Tuesday, November 25, 2014

Ferguson TV, Newspaper coverage produces mixed bag
Last night’s television coverage of the crisis in Ferguson was a mixed bag, occasionally offering sober commentary and context, but all too often devolving into “play by play” coverage of the unrest.

CNN and Fox had similar “play by play” coverage of what was happening on the streets. While both covered the looting, Fox showed this aspect first, and lingered longer on live shots (with commentary) of people breaking into a market and liquor store. CNN’s correspondents were plunked down in the middle of the action (so that they could be tear gassed?), while one Fox cameraman who was filming the looting had his camera destroyed. The strategy of such coverage is obviously to add to the drama of the event, to make the journalists participants in the chaos, and, ultimately, to keep viewers tuned in. How much these shenanigans really contributed to the viewers’ understanding of the situation, or to a more nuanced discussion of the issues at hand, is subject to debate.

The worst interview of the night belonged to Fox’s Sean Hannity, who called Ferguson committeewoman Patricia Bynes irresponsible for failing to more strongly denounce the violence. Bynes shot back at Hannity “is that all you’ve got” after one particularly insensitive question. To be fair, Bynes and Hannity were equally rude to one another. Far from encouraging a peaceful setting, the interview instead poured gasoline directly on the fire.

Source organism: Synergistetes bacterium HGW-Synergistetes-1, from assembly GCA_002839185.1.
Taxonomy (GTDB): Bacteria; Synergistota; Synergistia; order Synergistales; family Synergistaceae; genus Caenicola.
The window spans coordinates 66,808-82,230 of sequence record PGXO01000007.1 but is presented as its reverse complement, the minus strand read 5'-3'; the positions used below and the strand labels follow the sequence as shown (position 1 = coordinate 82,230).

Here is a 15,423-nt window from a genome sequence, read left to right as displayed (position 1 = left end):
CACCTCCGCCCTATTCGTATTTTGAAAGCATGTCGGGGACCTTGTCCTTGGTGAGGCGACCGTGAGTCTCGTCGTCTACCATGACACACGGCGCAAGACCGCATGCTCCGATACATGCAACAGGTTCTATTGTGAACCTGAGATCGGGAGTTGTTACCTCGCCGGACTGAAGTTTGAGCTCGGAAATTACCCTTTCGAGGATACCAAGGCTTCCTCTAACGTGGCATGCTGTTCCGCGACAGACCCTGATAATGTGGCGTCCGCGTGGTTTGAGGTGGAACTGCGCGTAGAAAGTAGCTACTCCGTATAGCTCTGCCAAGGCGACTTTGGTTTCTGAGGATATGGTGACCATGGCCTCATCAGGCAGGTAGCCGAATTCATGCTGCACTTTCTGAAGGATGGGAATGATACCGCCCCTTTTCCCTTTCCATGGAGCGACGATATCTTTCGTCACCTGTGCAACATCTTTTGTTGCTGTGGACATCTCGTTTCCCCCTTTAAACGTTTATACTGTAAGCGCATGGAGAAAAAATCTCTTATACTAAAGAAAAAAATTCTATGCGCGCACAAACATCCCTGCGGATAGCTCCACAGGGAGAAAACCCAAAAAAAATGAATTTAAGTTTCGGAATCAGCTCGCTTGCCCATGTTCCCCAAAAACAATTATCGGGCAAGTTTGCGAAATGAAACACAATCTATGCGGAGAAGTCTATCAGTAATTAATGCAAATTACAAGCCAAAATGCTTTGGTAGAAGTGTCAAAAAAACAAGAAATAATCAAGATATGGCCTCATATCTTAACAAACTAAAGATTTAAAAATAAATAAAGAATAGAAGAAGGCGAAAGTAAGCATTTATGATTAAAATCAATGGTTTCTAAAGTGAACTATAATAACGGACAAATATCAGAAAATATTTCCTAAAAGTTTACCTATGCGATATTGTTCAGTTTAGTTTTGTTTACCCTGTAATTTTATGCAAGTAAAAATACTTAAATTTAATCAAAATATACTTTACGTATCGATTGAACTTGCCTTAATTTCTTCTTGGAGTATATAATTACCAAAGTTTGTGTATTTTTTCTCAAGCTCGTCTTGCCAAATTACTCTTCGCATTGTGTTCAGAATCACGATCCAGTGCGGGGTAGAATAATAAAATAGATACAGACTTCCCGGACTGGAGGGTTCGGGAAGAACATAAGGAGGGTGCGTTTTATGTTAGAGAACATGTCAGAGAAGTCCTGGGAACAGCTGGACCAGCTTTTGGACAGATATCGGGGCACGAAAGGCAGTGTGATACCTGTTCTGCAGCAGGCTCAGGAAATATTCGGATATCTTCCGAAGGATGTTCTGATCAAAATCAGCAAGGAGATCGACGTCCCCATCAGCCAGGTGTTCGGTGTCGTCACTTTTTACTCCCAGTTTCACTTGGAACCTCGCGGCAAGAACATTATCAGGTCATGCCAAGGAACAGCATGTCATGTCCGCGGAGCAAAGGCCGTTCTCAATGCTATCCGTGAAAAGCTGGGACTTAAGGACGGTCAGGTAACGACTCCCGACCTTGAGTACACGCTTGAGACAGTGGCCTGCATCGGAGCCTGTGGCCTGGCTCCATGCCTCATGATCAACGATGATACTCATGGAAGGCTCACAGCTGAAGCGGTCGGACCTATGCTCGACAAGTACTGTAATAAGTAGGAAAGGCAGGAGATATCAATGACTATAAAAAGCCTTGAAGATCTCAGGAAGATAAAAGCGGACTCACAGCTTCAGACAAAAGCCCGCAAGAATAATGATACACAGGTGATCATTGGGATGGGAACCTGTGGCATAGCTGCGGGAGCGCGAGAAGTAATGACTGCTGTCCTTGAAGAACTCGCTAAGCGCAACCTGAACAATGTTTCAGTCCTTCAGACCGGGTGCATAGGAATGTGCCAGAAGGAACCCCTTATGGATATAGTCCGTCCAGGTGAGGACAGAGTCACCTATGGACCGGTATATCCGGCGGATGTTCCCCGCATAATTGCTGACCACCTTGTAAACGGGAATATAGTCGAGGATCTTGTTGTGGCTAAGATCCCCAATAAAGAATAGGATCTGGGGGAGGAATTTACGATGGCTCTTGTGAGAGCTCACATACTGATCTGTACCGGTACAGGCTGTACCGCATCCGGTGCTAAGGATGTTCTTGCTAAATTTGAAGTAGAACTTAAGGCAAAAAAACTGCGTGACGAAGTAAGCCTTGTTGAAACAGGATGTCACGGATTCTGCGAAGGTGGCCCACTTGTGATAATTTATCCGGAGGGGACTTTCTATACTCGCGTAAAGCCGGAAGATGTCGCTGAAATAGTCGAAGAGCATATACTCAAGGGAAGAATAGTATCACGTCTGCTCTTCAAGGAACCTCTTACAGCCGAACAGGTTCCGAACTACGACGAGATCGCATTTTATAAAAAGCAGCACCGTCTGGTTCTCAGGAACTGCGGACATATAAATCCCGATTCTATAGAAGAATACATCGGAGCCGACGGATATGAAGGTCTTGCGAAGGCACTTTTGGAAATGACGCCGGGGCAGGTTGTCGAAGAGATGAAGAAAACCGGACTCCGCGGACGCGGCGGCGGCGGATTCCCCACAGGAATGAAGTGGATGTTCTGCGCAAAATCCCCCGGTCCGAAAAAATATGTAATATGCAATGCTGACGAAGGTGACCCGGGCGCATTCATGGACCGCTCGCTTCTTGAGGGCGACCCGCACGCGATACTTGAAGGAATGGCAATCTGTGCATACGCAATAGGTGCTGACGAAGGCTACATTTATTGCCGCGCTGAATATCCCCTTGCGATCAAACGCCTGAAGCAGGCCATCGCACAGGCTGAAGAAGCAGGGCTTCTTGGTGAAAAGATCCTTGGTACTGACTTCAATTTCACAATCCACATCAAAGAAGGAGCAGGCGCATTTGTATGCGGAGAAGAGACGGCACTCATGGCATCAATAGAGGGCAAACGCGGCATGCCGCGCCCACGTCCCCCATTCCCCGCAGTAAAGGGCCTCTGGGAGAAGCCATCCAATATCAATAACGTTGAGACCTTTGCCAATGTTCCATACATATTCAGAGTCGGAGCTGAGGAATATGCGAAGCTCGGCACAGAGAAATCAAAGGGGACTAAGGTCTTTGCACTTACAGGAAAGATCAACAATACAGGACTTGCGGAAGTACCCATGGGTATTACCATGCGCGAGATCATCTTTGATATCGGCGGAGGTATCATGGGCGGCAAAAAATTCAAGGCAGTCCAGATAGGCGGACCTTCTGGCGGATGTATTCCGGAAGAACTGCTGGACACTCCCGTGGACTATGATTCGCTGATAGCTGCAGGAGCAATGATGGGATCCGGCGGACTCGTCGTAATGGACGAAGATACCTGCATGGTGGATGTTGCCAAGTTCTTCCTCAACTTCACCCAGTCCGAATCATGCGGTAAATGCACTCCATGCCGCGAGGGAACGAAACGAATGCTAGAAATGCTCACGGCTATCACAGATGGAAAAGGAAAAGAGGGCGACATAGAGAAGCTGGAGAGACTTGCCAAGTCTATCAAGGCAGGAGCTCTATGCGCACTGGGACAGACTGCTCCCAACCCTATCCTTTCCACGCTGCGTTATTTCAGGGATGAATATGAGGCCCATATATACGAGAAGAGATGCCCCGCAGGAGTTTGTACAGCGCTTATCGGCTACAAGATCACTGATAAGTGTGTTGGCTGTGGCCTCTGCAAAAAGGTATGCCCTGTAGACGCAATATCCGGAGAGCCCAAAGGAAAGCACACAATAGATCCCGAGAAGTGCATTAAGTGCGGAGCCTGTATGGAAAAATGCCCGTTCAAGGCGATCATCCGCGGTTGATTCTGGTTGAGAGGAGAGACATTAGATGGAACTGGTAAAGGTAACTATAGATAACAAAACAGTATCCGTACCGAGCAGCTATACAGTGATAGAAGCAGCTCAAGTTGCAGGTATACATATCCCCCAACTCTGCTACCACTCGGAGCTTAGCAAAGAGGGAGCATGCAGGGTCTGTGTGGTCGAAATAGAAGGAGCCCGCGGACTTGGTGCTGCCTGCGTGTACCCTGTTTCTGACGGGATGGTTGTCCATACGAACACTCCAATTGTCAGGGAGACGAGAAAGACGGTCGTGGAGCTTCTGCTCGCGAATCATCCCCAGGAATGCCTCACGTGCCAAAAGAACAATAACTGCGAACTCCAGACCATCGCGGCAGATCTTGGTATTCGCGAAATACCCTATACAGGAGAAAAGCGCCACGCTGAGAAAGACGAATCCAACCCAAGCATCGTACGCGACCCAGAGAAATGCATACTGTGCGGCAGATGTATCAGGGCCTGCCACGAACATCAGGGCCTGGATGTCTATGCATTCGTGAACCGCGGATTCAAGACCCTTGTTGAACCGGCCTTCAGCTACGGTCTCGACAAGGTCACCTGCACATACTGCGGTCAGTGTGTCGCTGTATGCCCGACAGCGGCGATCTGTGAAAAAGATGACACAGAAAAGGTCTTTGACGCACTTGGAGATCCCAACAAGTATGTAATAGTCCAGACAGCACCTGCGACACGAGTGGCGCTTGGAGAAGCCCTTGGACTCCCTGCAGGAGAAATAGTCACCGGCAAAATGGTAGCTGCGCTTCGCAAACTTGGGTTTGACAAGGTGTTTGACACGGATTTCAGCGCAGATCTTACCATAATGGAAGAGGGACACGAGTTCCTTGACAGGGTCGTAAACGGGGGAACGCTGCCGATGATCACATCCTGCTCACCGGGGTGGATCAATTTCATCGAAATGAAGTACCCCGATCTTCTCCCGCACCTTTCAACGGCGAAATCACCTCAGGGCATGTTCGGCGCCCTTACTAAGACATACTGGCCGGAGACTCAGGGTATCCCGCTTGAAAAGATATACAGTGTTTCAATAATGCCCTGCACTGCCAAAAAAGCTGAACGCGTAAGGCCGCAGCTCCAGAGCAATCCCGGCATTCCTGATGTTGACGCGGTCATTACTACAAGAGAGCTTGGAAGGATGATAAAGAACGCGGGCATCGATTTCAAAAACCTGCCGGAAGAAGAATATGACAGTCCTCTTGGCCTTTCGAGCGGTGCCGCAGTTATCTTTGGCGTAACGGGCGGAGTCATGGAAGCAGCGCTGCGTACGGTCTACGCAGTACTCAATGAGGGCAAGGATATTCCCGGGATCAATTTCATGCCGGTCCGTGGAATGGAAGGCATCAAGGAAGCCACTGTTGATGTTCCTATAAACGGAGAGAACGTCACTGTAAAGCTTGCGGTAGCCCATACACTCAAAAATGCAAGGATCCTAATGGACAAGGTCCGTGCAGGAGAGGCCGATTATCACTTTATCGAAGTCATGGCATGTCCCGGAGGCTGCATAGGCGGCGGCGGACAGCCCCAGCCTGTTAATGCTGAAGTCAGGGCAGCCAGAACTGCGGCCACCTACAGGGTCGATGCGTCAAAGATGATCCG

The best cable TV news moments belonged to CNN’s Anderson Cooper. In the midst of the story, Cooper calmly reminded viewers repeatedly that the unrest was confined to a small area of Ferguson. In fact, Cooper repeatedly asked his reporters their location, and their location vis-à-vis CNN’s other correspondents. His point was that Ferguson (and St. Louis) was not burning, that indeed, the unrest was not widespread, and involved hundreds, but not thousands, of protesters. This is the sort of context that is usually lacking in TV news, but is important for a more thorough understanding of the story. 
As for newspaper coverage this morning, a surprising number of front pages are serving up less inflammatory images and rhetoric. (You can peruse hundreds of front pages yourself at the Newseum’s website ).

It was encouraging to see front pages from Oakland, Tampa Bay, LA, Kansas City (pictured), Cleveland, and elsewhere shun the low hanging fruit—pictures of the burning cop car, or of shattered glass, or of armored vehicles. Instead, these newspapers took a more thoughtful approach, one that captured the sadness and disappointment of many without highlighting the anger. The best such front page belonged to the Boston Herald (pictured).

Not surprisingly, the worst front page belonged to the New York Daily News (pictured), which  demonized the protesters while simultaneously sensationalizing the unrest. Hey Daily News: Did Ferguson—all of Ferguson, as you imply-- really burn, as your sub-headline said? Naturally, the truth is different. Of course, exaggeration and sensationalism are what the Daily News, and unfortunately too many other media outlets, do best. 

It was disappointing to see the St. Louis Post Dispatch’s front page today, half of which was filled with an image of a burning cop car. 

Readers and viewers in St. Louis, New York, and everywhere else deserve thoughtful coverage that doesn’t exacerbate an already volatile situation and that gives peacemakers a more prominent voice.  

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